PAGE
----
It is common for employees to see whitetail deer, muskrats, painted turtles and fox on the property of GM’s Customer Care and Aftersales facility in Grand Blanc, Mich. Factor in the wildflowers, monarch butterflies and bluebirds and it’s a nature-filled, colorful ecosystem right outside those windows and walls. That’s one reason the Wildlife Habitat Council just recertified the site and gave it an International Habitat Conservation Award.
“One component of GM’s efforts to reduce its environmental impact is having facilities that do not disrupt the surrounding natural habitat,” said Marikay Scott, director of Real Estate and Facilities at General Motors. She added that the site stands out as one of GM’s best wildlife habitat certifications.
What makes the site unique is that wildlife habitat is threaded throughout the nearly 46-acre property, from areas that touch the building to its far-reaching corners. Features to encourage biodiversity were actually designed into it.
An enthusiastic, volunteer group of GM workers helps keep the site a haven for all species, whether it’s donating butterfly-attracting plants, building bluebird houses, or collaborating with local community partners on earth day programs. In fact, in just one year, the amount of birds on the grounds increased 72 percent, plants increased 65 percent and mammals increased 20 percent.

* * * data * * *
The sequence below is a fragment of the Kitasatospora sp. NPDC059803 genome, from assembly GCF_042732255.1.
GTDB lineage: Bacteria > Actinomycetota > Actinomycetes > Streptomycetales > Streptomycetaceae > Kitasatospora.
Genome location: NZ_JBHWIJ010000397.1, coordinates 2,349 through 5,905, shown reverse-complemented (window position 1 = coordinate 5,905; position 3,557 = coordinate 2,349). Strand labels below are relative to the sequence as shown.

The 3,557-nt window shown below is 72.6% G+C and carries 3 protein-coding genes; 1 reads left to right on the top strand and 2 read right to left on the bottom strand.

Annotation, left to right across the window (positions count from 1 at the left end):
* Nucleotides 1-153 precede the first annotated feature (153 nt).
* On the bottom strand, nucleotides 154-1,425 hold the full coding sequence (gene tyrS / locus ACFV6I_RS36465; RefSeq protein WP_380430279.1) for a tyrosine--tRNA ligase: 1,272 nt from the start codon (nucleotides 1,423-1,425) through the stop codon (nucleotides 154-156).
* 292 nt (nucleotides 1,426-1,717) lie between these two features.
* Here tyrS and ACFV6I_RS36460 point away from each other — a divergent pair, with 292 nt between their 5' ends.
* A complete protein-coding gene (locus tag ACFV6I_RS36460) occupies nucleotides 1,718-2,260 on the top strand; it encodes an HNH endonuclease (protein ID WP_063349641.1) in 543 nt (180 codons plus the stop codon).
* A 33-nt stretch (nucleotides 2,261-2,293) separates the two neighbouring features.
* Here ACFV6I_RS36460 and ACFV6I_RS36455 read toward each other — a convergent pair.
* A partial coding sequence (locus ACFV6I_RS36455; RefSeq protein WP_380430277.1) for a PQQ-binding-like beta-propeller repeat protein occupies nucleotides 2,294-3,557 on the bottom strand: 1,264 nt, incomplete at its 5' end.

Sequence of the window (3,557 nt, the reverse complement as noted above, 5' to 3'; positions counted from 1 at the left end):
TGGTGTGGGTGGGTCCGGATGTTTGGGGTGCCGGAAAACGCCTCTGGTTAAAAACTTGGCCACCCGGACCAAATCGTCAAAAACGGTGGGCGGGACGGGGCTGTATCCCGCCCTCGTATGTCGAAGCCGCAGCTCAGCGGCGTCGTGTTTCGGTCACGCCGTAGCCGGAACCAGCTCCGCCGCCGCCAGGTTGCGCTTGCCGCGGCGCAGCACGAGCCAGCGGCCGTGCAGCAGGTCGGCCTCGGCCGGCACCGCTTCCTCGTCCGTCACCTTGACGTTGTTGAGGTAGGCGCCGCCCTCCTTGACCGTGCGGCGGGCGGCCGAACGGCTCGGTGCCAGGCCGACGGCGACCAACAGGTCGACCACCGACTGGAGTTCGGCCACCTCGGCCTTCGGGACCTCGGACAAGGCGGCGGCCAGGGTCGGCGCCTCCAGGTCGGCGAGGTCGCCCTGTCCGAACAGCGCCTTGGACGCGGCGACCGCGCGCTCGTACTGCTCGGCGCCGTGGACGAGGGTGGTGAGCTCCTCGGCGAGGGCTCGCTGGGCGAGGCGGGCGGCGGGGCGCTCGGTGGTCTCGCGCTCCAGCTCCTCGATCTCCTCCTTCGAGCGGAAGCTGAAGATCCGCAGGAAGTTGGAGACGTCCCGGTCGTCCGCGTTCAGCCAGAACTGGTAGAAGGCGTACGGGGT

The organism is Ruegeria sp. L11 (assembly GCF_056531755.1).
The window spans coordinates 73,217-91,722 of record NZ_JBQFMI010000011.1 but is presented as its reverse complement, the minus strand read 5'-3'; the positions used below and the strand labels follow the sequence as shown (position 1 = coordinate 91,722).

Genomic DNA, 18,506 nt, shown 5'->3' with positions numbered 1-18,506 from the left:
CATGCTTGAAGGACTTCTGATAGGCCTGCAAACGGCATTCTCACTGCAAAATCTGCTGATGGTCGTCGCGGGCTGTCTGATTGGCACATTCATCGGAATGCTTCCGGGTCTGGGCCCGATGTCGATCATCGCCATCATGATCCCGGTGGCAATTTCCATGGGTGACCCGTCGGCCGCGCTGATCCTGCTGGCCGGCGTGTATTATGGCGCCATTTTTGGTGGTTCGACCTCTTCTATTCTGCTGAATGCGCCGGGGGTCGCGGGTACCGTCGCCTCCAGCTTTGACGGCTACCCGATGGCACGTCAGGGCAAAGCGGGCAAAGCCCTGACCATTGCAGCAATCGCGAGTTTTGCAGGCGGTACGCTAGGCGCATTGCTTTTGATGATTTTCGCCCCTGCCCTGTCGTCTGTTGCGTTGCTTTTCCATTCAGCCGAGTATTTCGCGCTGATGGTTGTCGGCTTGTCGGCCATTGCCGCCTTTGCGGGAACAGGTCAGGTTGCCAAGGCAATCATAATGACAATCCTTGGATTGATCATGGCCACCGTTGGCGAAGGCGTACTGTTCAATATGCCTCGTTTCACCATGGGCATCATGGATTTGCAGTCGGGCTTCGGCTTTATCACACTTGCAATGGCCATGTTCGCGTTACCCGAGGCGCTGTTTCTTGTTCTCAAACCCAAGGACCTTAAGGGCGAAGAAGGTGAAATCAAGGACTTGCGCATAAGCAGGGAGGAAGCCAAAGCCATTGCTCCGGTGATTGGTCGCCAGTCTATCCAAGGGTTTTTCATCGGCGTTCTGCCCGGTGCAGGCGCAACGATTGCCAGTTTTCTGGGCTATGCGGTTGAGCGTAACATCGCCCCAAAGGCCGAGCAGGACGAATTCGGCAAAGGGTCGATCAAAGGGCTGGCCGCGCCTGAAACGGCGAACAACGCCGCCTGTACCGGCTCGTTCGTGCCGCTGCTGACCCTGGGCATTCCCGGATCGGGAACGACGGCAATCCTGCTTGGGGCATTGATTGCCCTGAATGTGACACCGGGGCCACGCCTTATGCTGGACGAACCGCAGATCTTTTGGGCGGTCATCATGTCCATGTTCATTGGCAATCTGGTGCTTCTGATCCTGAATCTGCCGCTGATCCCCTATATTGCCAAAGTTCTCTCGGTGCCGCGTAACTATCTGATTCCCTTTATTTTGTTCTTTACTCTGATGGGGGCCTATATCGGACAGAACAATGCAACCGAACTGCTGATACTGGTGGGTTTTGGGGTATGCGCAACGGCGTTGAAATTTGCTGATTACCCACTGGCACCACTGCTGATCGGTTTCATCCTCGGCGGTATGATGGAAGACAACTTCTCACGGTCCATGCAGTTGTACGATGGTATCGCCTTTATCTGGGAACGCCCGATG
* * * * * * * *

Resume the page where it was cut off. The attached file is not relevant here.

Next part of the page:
One of the site’s distinctive features actually reflects GM’s creative recycling mindset. GM Manager of Waste Reduction Efforts John Bradburn, characteristically reluctant to send waste to a landfill, found another use for a broken water softener tank. Instead of scrapping the item, he took it to his barn, and, with his nephew, cut it in half, modified it and converted it into a nesting habitat for wood ducks and other water fowl. The tank is placed on the facility’s grounds by the wetlands. When certain species can’t find tree holes or other habitats, they’re attracted to the structure to lay eggs. In the winter, John said, an owl may move in.
Beyond being a welcoming home to species of all kinds, this site benefits the workers as well.
“This facility brings such an enjoyable atmosphere to the people who work here and visit,” said Patricia Schultz, senior environmental project engineer at the facility. “The grounds are vast enough that you’ll see vibrant colors sprout up during the different seasons. Plus, I think having wildlife outside your window encourages creative thinking and better performance.”
The Grand Blanc facility is just one example of GM’s efforts to increase native biodiversity. Fifteen other sites around the world are certified by the Wildlife Habitat Council, which recognizes outstanding habitat management and environmental education efforts at corporate sites.